Aiming to connect small towns with air routes to give the quintessential ordinary man or “aam admi” the opportunity to undertake air travel, the government unveiled the Regional Connectivity Scheme (RCS) – UDAN (Ude Desh Ka Aam Nagrik) on October 21, 2016.
As part of it, 100 new airports as well as helipads and water aerodromes are to be developed between 2019 and 2024 to support the UDAN program. In addition to this, 780 valid routes were allocated to the shortlisted airlines after four rounds of tendering.
The Airports Authority of India has planned a sum of around Rs 25,000 crore for a period of five years, from 2019 to 2024, during which the 100 new airports, heliports and hydrodromes will be made operational.
To date, out of 780 valid routes, only 359 routes have been made operational, according to official sources.
The airports update shows that in fiscal year 2019-20, nine airports were developed, 14 airports had been developed up to the third quarter of 2020-2021 (i.e. December 2020 ), on the proposed target of 26 airports that were to be developed during this fiscal year.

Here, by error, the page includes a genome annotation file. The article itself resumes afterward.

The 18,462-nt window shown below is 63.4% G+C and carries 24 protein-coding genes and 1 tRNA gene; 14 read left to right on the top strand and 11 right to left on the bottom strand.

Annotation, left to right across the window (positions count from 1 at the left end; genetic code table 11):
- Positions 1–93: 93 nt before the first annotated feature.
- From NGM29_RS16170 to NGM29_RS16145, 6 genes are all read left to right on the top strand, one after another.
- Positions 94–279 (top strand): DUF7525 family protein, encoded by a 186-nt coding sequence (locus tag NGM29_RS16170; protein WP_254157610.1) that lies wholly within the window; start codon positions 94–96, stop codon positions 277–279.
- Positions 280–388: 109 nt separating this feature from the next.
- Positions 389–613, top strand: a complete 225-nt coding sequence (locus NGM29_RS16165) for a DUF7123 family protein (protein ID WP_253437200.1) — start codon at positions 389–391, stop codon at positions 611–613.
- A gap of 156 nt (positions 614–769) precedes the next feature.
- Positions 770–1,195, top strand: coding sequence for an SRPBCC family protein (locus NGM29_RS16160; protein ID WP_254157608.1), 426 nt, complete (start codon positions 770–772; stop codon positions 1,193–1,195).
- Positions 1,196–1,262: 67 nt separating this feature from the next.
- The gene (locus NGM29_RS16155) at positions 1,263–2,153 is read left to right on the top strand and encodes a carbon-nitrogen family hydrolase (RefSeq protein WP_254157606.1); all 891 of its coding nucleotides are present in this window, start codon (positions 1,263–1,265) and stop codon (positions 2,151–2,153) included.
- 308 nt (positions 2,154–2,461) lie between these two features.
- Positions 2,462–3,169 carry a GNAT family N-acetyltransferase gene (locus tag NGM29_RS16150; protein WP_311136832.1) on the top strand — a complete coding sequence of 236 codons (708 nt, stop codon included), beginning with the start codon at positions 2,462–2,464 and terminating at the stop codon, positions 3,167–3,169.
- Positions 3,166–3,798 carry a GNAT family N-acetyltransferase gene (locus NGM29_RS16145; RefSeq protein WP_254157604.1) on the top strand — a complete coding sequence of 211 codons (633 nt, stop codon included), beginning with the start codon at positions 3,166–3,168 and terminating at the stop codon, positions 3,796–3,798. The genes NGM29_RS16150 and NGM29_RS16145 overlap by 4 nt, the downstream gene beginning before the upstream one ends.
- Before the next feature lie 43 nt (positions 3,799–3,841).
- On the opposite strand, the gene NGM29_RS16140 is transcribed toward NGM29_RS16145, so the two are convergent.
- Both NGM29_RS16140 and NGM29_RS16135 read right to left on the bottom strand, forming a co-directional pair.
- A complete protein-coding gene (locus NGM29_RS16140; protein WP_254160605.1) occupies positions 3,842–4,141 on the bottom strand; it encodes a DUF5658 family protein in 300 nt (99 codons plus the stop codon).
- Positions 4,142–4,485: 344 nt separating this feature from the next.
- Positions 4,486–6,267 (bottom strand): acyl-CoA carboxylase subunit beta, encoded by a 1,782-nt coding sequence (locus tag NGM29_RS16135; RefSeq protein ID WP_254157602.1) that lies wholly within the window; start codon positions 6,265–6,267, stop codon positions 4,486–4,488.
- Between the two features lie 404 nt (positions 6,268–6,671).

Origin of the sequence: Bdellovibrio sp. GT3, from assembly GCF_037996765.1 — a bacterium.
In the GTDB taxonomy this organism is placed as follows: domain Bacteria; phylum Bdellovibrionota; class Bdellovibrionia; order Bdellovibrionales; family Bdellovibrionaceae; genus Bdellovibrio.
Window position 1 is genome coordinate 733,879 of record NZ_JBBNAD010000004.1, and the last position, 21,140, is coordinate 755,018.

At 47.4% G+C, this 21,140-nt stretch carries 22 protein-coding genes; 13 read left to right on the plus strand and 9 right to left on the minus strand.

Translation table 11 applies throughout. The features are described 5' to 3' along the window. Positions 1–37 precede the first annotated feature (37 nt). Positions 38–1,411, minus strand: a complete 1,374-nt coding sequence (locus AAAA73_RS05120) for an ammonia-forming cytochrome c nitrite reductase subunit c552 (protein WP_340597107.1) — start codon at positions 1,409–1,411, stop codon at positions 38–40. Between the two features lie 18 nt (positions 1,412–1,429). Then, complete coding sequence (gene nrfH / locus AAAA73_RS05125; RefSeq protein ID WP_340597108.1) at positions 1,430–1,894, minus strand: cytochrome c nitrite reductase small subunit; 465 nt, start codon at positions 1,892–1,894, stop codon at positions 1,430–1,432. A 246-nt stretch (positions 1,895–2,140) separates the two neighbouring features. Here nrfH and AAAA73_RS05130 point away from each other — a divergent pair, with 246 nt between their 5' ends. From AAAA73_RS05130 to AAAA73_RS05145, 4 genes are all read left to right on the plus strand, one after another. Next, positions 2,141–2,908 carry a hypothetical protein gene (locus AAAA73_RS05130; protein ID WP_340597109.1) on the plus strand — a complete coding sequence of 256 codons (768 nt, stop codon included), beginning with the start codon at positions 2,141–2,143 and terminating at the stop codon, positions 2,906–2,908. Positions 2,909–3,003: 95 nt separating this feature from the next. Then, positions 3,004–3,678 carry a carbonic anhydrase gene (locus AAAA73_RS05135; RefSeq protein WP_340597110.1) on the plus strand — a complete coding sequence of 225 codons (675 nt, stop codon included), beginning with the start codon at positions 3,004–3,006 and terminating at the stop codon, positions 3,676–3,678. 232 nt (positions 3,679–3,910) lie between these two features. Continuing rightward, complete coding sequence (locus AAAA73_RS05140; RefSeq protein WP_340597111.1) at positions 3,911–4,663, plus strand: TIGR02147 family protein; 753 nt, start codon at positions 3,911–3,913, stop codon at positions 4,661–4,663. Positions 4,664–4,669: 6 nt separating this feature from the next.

In the current fiscal year (2021-22) and in 2022-23, 20 airports each are to be developed while 25 airports in 2023-24 are to be developed.
Therefore, according to information provided by the Ministry of Civil Aviation itself, until December 2020, only 23 airports had been developed under the UDAN program, even though it is halfway through its period of occupation.
Regarding the parameters adopted to identify airports under the UDAN program, the Ministry of Civil Aviation has stated that it is a market-oriented program, under which interested airlines, based on their assessment of demand on particular routes, submit their bids at auction time.
An airport which is included in the assigned routes of RCS – UDAN and requires upgrading or development for the start of RCS operations, is being developed under the program to “revive unserved and underserved airports”.
The UDAN program is financed by a levy of Rs 50 on plane tickets on the main roads. The tax accounts for 80 percent of the sustainability gap funding provided to airlines, with the remaining 20 percent provided by state governments.